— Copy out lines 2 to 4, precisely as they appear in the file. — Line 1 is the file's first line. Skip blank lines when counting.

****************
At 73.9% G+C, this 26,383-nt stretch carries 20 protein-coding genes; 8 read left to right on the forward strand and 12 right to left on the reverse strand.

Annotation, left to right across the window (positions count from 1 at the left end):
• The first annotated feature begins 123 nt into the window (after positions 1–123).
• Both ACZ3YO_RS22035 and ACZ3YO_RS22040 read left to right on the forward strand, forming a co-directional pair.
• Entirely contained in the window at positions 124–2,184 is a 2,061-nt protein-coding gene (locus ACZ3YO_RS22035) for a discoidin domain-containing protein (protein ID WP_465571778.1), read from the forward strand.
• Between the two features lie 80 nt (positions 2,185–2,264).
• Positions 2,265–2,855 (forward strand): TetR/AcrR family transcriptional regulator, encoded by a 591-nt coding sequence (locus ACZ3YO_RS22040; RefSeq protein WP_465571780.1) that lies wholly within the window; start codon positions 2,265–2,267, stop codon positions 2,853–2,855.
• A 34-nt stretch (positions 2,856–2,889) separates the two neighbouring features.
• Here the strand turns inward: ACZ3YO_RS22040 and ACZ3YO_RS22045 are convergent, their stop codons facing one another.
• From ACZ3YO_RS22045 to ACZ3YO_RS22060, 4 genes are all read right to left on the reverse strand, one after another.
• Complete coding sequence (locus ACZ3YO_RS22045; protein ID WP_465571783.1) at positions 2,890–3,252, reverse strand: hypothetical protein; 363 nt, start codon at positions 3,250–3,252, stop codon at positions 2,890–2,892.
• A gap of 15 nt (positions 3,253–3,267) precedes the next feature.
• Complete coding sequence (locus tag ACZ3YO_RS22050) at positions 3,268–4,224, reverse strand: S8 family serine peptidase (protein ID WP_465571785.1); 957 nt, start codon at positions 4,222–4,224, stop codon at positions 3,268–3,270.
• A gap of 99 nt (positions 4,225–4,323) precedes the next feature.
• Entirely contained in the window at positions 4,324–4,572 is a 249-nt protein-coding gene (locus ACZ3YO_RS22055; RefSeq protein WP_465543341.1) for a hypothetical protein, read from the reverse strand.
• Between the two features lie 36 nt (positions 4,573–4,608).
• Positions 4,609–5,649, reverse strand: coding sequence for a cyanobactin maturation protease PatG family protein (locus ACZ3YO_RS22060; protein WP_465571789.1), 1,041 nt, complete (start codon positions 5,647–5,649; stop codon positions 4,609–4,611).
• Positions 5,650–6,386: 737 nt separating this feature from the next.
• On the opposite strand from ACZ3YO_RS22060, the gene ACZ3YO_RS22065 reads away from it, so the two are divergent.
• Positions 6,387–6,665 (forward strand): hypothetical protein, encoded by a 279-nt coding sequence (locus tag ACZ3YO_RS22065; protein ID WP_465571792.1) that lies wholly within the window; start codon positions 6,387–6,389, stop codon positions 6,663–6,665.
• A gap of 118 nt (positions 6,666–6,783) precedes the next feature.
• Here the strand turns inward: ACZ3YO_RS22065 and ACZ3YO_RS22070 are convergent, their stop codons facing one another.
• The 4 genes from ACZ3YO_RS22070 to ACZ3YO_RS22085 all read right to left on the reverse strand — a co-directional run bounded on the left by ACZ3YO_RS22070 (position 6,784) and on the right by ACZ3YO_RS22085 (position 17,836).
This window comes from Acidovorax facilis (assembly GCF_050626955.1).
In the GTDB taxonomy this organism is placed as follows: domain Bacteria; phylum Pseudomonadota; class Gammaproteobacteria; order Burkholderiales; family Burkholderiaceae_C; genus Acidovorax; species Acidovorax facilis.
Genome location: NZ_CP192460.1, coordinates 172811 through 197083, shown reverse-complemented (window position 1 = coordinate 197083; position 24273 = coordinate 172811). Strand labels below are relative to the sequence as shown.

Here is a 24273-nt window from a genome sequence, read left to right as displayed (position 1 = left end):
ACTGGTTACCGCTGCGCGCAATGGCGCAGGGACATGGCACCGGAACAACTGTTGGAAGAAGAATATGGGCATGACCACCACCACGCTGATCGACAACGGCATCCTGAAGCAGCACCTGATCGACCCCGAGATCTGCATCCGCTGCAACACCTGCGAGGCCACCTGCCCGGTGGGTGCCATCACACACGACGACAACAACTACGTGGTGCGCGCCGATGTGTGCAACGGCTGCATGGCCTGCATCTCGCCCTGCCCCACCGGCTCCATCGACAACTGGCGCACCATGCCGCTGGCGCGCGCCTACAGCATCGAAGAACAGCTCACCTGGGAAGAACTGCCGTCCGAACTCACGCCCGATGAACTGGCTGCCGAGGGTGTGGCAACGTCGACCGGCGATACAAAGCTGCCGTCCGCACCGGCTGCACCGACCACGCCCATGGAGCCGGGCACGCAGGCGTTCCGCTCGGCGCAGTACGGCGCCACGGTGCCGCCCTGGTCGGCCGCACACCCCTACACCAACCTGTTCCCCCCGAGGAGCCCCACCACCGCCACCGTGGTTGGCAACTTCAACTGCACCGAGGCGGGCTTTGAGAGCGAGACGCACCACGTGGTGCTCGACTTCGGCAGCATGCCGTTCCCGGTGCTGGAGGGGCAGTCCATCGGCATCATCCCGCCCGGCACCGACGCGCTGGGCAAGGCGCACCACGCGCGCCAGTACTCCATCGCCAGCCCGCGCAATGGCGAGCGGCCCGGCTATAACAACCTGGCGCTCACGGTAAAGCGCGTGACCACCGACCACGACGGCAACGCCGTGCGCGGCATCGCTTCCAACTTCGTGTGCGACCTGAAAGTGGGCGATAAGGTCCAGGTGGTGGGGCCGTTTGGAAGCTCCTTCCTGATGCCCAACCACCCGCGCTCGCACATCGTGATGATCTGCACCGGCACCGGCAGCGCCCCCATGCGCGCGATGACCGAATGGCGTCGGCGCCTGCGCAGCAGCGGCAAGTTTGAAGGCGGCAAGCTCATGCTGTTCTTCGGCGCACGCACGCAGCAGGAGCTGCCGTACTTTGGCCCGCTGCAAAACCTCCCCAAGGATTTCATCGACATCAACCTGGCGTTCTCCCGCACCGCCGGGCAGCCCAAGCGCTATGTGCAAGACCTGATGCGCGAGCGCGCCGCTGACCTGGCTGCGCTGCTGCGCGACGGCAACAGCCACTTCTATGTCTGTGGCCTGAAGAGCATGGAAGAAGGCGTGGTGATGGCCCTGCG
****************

Annotation, left to right across the window (positions count from 1 at the left end):
• The first annotated feature begins 123 nt into the window (after positions 1–123).
• Both ACZ3YO_RS22035 and ACZ3YO_RS22040 read left to right on the forward strand, forming a co-directional pair.